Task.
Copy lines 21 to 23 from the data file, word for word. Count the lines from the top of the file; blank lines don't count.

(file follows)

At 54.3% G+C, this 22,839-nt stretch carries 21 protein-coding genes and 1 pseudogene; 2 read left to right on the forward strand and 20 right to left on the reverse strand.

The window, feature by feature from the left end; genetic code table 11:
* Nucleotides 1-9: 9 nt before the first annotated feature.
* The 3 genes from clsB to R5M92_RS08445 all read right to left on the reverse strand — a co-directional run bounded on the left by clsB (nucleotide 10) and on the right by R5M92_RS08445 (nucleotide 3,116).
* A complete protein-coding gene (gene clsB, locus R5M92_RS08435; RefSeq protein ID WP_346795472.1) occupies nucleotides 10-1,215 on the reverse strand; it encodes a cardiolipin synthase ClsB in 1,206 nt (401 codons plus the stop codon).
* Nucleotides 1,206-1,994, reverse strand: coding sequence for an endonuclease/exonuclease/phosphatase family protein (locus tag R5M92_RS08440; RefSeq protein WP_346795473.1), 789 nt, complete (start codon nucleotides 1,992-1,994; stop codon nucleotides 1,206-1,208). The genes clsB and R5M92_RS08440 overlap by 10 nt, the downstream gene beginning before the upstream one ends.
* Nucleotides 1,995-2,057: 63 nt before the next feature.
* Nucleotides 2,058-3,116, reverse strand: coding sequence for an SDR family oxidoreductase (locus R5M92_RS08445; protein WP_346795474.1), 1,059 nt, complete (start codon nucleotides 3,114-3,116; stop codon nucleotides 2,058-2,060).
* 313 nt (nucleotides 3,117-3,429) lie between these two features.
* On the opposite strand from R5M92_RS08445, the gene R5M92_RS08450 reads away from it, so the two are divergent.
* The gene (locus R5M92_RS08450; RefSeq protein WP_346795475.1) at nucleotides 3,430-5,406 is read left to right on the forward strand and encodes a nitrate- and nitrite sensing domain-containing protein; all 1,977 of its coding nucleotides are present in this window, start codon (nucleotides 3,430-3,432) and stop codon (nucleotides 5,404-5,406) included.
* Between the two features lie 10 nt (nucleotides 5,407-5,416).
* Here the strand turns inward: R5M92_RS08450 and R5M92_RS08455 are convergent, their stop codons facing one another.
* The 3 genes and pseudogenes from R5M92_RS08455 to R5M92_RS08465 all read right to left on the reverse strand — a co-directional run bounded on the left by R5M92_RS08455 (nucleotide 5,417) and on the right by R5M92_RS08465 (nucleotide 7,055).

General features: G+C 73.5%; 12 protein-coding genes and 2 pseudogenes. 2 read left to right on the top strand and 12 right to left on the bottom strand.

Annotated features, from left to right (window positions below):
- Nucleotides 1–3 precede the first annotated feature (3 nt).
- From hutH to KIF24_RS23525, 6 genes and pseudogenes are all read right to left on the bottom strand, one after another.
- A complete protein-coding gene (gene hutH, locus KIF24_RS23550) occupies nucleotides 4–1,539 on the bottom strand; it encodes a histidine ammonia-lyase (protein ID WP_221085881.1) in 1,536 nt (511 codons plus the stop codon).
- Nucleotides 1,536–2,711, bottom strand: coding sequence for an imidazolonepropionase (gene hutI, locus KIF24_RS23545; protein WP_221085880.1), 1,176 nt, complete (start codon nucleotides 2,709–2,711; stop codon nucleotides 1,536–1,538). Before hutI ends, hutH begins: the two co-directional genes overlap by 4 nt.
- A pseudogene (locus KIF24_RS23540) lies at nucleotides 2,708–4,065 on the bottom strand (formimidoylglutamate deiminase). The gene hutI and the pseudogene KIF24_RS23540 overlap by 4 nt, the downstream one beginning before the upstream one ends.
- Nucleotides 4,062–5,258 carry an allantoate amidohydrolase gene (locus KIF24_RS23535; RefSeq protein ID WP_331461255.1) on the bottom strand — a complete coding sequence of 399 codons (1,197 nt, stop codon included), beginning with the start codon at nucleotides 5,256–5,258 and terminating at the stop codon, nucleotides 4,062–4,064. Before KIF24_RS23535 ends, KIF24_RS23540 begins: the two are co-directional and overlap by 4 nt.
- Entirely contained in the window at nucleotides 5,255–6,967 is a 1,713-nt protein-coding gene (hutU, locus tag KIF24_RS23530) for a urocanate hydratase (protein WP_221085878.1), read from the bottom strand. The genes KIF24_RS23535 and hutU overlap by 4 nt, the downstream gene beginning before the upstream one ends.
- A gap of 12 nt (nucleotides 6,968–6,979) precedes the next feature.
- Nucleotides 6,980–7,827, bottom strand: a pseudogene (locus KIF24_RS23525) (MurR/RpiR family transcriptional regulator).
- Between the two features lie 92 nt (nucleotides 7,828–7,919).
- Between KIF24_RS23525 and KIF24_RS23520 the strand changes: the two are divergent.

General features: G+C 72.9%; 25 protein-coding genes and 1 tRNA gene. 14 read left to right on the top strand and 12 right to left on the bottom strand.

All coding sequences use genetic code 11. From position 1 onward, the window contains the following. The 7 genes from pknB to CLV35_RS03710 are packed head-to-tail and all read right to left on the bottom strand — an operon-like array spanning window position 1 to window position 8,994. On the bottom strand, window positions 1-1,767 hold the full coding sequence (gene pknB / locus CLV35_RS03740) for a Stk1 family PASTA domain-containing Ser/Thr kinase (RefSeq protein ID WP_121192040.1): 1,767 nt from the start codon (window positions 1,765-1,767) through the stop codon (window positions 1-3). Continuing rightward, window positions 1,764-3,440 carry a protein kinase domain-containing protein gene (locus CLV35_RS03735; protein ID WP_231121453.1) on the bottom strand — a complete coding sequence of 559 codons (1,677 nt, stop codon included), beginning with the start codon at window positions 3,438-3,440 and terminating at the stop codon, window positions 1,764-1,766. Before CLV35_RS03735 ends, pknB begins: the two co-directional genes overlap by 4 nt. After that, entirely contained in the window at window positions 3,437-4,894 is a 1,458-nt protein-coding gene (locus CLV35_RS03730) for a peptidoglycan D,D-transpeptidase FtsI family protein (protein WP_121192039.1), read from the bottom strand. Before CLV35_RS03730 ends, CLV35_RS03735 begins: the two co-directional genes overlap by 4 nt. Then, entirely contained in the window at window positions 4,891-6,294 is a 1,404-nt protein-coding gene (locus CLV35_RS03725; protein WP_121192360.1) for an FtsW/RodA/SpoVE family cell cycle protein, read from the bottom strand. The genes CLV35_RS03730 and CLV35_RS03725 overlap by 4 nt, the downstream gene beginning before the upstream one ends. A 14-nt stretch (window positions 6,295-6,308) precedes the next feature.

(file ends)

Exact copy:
- A pseudogene (locus KIF24_RS23540) lies at nucleotides 2,708–4,065 on the bottom strand (formimidoylglutamate deiminase). The gene hutI and the pseudogene KIF24_RS23540 overlap by 4 nt, the downstream one beginning before the upstream one ends.
- Nucleotides 4,062–5,258 carry an allantoate amidohydrolase gene (locus KIF24_RS23535; RefSeq protein ID WP_331461255.1) on the bottom strand — a complete coding sequence of 399 codons (1,197 nt, stop codon included), beginning with the start codon at nucleotides 5,256–5,258 and terminating at the stop codon, nucleotides 4,062–4,064. Before KIF24_RS23535 ends, KIF24_RS23540 begins: the two are co-directional and overlap by 4 nt.
- Entirely contained in the window at nucleotides 5,255–6,967 is a 1,713-nt protein-coding gene (hutU, locus tag KIF24_RS23530) for a urocanate hydratase (protein WP_221085878.1), read from the bottom strand. The genes KIF24_RS23535 and hutU overlap by 4 nt, the downstream gene beginning before the upstream one ends.